As the focus for osteoarthritis (OA) treatment shifts away from drug therapy, we consider the effectiveness of pulsed electric stimulation which is proven to stimulate cartilage growth on the cellular level.
1)To assess the effectiveness of pulsed electric stimulation for the treatment of osteoarthritis (OA). 2) To assess the most effective and efficient method of applying an electromagnetic field, through pulsed electromagnetic fields (PEMF) or electric stimulation, as well as the consideration of length of treatment, dosage, and the frequency of the applications.
We searched PREMEDLINE, MEDLINE, HealthSTAR, CINAHL, PEDro, and the Cochrane Controlled Trials Register (CCTR) up to and including 2001. This included searches through the coordinating offices of the trials registries of the Cochrane Field of Physical and Related Therapies and the Cochrane Musculoskeletal Group for further published and unpublished articles. The electronic search was complemented by hand searches and experts in the area.
Randomized controlled trials and controlled clinical trials that compared PEMF or direct electric stimulation against placebo in patients with OA.
DATA COLLECTION AND ANALYSIS:
Two reviewers determined the studies to be included in the review based on inclusion and exclusion criteria (JH,VR) and extracted the data using pre-developed extraction forms for the Cochrane Musculoskeletal Group. The methodological quality of the trials was assessed by the same reviewers using a validated scale (Jadad 1996). Osteoarthritis outcome measures were extracted from the publications according to OMERACT guidelines (Bellamy 1997) and additional secondary outcomes considered.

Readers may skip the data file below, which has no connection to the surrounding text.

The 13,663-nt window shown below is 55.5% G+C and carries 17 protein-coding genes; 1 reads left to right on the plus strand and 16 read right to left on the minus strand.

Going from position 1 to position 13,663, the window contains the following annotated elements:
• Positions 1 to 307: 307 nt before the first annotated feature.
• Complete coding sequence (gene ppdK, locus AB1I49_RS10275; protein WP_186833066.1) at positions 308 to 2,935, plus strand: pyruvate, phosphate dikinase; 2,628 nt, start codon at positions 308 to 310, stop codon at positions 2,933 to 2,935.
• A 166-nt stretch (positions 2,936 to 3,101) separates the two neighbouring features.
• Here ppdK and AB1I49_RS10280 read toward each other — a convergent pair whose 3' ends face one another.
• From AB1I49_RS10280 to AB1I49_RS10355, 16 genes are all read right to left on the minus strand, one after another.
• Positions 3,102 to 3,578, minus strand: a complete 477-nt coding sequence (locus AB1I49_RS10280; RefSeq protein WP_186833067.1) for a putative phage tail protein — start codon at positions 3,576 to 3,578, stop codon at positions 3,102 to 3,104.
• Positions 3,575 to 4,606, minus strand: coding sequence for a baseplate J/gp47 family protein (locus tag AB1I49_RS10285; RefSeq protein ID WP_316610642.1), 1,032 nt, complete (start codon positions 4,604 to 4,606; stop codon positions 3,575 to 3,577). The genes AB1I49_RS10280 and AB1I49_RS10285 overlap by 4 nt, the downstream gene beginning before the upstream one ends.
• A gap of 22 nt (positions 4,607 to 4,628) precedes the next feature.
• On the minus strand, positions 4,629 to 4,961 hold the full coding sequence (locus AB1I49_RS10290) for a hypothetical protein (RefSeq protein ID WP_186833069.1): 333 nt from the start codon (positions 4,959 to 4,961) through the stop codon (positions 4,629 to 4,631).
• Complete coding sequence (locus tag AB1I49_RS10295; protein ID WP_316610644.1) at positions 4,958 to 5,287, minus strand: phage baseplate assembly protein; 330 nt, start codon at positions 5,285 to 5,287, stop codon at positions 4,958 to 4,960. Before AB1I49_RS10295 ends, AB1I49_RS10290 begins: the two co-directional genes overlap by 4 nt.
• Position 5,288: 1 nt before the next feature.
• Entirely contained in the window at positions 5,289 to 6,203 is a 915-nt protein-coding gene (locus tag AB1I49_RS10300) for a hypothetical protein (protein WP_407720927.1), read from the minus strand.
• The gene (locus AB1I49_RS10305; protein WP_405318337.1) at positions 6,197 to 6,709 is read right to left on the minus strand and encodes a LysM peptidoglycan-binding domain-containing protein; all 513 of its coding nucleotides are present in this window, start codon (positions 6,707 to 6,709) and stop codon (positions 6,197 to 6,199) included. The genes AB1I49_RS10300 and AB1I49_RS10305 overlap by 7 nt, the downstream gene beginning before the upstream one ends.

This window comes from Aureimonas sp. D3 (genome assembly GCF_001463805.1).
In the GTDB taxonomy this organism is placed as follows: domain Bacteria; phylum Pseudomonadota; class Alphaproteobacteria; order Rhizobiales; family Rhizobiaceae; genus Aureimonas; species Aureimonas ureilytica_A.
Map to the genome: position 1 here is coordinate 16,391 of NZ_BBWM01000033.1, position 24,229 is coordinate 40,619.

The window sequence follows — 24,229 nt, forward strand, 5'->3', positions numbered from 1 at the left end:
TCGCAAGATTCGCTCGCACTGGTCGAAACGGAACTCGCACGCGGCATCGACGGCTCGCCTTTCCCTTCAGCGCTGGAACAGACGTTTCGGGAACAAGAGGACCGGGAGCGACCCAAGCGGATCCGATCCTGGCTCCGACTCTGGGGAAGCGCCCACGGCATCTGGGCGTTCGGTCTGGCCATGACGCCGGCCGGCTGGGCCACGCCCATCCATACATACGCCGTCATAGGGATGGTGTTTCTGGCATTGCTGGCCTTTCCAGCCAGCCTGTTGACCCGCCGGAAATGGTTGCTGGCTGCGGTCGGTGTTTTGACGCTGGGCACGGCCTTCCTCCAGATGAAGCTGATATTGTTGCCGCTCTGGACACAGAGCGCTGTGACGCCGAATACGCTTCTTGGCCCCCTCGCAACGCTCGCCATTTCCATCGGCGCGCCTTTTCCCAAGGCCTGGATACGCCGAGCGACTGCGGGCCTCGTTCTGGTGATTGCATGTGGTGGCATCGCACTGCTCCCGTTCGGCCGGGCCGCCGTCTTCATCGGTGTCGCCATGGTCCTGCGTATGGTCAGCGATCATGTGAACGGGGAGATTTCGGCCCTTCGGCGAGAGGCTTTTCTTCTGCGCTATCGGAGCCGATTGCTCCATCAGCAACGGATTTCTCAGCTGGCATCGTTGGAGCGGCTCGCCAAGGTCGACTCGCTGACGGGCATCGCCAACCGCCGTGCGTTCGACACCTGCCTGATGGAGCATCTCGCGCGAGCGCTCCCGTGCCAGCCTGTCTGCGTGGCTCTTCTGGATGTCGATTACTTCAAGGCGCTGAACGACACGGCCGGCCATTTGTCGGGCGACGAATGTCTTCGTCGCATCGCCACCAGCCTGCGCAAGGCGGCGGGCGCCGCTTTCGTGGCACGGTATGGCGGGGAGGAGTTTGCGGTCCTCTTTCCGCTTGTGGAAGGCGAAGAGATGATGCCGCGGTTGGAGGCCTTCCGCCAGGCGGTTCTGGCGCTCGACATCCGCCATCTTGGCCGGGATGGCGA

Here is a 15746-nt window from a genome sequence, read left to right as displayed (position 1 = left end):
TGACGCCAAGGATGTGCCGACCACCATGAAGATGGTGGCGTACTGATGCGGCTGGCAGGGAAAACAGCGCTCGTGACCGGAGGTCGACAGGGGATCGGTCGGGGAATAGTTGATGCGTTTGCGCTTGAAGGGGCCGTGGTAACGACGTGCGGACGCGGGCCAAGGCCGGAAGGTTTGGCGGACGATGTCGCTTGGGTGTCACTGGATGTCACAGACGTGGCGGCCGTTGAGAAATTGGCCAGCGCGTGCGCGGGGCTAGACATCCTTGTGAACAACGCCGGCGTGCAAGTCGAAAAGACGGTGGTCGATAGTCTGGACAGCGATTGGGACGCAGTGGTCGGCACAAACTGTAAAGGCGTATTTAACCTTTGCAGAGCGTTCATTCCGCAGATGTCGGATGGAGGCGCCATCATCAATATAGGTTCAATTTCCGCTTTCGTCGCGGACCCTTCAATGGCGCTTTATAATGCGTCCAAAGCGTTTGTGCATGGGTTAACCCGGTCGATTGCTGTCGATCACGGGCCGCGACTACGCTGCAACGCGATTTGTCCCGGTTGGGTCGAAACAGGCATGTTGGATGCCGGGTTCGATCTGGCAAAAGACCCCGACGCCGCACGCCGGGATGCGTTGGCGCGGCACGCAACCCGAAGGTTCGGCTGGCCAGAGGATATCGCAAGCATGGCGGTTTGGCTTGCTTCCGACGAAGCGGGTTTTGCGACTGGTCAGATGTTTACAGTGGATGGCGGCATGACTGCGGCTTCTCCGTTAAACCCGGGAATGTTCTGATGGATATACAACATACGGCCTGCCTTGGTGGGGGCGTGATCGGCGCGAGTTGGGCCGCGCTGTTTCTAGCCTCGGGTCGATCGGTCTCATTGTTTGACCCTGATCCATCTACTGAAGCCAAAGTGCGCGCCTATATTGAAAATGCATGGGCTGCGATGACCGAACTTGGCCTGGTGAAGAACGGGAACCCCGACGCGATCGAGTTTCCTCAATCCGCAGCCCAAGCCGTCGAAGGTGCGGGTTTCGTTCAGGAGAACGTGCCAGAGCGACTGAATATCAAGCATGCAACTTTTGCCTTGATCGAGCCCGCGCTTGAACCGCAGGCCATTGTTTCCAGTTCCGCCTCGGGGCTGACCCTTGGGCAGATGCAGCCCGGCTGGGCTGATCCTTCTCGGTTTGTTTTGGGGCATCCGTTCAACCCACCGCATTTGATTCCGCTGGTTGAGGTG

Only three studies with a total of 259 OA patients were included in the review. Electrical stimulation therapy had a small to moderate effect on outcomes for knee OA, all statistically significant with clinical benefit ranging from 13-23% greater with active treatment than with placebo. Only 2 outcomes for cervical OA were significantly different with PEMF treatment and no clinical benefit can be reported with changes of 12% or less.
Current evidence suggests that electrical stimulation therapy may provide significant improvements for knee OA, but further studies are required to confirm whether the statistically significant results shown in these trials confer to important benefits.
Cochrane Database Syst Rev. 2002;(1):CD003523.
Hulme J, Robinson V, DeBie R, Wells G, Judd M, Tugwell P.
Cochrane Collaborating Center, Center for Global Health, Institute of Population Health – University of Ottawa, 1 Stewart Street, Ottawa, Ontario, Canada, K1N 6N5.